Country: Russia
Currency: Ruble (RUB)
Peak Season: June-August
Shoulder Season: April-May, August-November
Median Temperature: 4.00 C / 39.2 F
Main Languages: Russian, English
Primary Modes of Transportation: Metro, bus, trolley, tram, marshrutka, taxi, scooter
Recommended Duration of Stay: 4 days
Recommended Pocket Money: $150.00/day
Tourist Passes: Youqla Card
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If you’re tired of all the pleasantries of the western world and wish to take on a more stoic, more historically-quenching destination, then head on to Russia’s capital, Moscow. Most uninformed tourists would think that Russia is still bound to terrifying communist clutches, but it’s not—Moscow (and the entire country) has drastically changed in the past two decades to embrace neighboring and faraway countries. The city is also home to some of the world’s multibillionaire business magnates and aristocracies. It ranks as one of the most expensive cities to live in, competing head-to-head with New York, Paris, and Japan.

Moscow boasts a lavish, cultural treat for tourists and locals alike, with underground clubs and such, and daytime coffee bars to suite ladies and gents. The musical masterpieces of Rubinstein, Tchaikovsky, and Stravinsky are oft resonated in theatres and galleries; the tranquil church music also tickles ears. Not to be outdone by classical and contemporary masterpieces are emerging trance and rock bands, some of which are evidently musically endowed than their Western counterparts due to melodic-yet-pensive undertones Russian music has.

Packing List

  • Debit card, credit card and local currency, so have your cash converted at the airport; ATM machines are everywhere, while credit cards are not honored in all establishments
  • Light clothing for the summers and added layers for the winter; if you don’t want your head to get frozen stiff, don an ushanka, the traditional headdress, and bring some water-proof walking boots
  • Essential medication and toiletries; Russia lacks some food varieties and a couple of clothing brands, but commodities are easily found in groceries and pharmacies
  • A decent camera, plenty of memory and batteries; you may also want to bring some good lenses with you, since a lot of historic landmarks are expansive and better suited for panoramic shots
  • Portable multimedia devices, a laptop or a bunch of books/magazines to keep you preoccupied while waiting for a snowstorm to subside; Moscow’s doesn’t brag the best winters after all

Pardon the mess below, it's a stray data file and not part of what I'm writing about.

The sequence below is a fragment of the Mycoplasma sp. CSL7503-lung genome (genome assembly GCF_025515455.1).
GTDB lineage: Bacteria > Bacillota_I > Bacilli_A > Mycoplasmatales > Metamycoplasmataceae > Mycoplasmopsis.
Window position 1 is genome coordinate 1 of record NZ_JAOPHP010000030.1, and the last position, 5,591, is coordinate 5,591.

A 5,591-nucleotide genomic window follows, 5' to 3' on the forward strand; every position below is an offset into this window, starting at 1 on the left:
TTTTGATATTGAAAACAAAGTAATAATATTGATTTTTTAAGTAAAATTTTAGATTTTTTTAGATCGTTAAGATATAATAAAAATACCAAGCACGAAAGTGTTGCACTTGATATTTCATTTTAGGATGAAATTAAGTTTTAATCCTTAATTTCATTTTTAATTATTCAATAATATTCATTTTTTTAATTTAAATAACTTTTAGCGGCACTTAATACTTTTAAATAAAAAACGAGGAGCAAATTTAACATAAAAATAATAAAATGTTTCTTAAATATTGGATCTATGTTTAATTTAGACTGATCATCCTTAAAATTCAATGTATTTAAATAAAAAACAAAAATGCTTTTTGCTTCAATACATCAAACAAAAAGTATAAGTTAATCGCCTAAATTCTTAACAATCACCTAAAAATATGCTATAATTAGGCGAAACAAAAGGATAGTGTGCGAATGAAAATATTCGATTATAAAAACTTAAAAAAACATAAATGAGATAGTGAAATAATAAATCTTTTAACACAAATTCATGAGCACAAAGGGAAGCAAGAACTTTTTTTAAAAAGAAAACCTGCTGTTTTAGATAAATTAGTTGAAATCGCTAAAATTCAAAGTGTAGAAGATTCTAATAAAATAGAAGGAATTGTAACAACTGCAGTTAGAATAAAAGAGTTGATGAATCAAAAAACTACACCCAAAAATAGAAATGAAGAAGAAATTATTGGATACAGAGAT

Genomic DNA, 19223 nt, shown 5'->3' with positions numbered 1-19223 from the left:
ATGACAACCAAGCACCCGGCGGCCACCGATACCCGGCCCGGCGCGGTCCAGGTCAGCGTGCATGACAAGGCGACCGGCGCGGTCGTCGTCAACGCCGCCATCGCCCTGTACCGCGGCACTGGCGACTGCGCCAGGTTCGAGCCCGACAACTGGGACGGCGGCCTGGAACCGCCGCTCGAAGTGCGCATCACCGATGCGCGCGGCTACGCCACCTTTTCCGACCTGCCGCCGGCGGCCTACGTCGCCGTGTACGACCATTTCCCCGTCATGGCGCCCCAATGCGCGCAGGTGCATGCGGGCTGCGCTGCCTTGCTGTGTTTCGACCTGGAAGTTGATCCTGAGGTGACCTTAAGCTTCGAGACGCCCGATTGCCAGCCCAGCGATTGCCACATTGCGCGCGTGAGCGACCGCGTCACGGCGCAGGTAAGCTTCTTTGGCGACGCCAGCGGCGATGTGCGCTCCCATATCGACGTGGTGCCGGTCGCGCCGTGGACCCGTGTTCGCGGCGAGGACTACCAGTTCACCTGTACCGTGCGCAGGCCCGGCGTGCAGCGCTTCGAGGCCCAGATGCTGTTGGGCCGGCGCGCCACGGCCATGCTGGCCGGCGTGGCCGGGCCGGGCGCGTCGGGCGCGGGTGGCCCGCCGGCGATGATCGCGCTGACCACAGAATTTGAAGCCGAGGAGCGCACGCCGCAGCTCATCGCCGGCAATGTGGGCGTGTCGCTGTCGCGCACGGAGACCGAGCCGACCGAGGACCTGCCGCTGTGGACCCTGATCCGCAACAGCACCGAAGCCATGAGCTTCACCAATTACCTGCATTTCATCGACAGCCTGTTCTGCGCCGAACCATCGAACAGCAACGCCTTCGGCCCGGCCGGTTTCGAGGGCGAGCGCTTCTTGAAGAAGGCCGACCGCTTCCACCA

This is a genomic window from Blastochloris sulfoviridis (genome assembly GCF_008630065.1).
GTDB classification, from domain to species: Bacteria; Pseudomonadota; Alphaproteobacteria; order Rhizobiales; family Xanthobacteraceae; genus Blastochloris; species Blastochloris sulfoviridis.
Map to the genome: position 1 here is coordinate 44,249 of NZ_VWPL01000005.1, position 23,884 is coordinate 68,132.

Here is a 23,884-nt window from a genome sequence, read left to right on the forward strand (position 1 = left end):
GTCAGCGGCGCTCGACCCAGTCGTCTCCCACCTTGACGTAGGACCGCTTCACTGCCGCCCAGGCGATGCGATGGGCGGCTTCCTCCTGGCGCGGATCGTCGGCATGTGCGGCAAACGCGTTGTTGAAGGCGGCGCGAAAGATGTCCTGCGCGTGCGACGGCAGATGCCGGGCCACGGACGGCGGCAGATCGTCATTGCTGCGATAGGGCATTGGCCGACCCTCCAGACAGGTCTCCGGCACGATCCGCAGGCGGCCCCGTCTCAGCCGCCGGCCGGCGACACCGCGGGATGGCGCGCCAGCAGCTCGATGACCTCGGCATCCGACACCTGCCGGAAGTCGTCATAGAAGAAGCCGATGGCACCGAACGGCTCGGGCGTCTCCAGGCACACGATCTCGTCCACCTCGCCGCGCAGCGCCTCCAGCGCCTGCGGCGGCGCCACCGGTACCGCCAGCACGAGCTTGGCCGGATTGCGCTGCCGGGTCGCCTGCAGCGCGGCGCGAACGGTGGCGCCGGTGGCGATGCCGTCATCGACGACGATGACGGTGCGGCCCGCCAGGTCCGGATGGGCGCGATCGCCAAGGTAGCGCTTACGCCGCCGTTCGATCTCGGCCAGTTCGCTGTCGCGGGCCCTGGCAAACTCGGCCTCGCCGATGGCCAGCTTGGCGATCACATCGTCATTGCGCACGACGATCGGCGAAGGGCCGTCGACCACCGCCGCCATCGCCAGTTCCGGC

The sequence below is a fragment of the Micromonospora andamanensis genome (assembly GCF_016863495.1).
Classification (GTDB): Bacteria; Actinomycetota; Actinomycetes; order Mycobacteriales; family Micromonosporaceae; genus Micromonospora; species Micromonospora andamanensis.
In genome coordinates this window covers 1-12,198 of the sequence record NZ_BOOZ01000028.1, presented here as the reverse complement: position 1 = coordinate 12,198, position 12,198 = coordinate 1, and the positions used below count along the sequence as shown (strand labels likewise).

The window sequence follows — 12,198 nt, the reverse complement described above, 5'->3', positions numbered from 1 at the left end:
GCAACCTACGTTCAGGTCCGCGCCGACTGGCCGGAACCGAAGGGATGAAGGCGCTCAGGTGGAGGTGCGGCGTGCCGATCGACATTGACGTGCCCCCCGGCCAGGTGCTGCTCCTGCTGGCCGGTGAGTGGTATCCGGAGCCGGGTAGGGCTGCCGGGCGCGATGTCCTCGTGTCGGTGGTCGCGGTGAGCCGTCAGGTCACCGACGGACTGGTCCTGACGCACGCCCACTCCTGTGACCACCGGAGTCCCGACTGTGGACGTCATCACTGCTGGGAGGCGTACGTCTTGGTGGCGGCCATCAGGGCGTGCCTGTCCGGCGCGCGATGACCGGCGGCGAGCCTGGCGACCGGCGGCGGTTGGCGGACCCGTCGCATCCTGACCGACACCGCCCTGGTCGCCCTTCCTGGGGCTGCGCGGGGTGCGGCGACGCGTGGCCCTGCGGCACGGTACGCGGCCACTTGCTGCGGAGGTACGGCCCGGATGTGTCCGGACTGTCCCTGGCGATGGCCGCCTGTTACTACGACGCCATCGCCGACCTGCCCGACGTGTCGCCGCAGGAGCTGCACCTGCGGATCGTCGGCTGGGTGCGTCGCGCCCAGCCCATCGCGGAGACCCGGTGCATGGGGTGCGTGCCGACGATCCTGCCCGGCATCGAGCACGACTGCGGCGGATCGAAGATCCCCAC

Things to Do

  • Touring the Moscow Kremlin, the fortified complex serving as the presidential residence (formerly, tsars); inside are a number of palaces, including the Great Kremlin Palace and the Senate Building
  • Visiting St. Basil’s (Russian Orthodox) Cathedral, the country’s most recognizable landmark to foreigners; its colorful onion domes recite 17th century Russian architecture, icons and murals
  • Appreciating art at the Tretyakov State Gallery; considered one of the world’s greatest museums, it contains more than 150,000 works of Russian artists, including Akimov, Alekseyev and Nikitin
  • Reliving the USSR’s first manned exploration into outer space inside the Memorial Museum of Astronautics; spacesuits, equipment, machinery and documents are worthy of closer inspection
  • Watching a ballet/opera at the Bolshoi Theatre; the theatre had been in operation since 1776 and is one of the earliest venues of Tchaikovsky’s work; state subsidy provides for affordable admission


  • Be surprised if no one in the city smiles at you— it’s very rare to see an old local smiling at a stranger; the stoicism is attributed to the widely-held belief that smiles aren’t really necessary
  • Argue with the locals over trivial matters; act low profile and don’t draw attention, since the police are very surveillant on foreigners (especially those from the US)
  • Dwell in the outskirts for too long or you might get kidnapped/robbed; reports about Russian mafia residing in the suburbs is reason enough not to go far from the city proper
  • Rent a car if you don’t want to put your life in peril; Moscow is home to some of the fastest car lanes and speedsters in the world; courtesy of frequent traffic jams
  • Buy souvenirs from the Red Square, as they’re priced excessively; instead shop for cheaper merchandise from Izmailovo Vernissage; buy vodka from stores, and avoid dealing with peddlers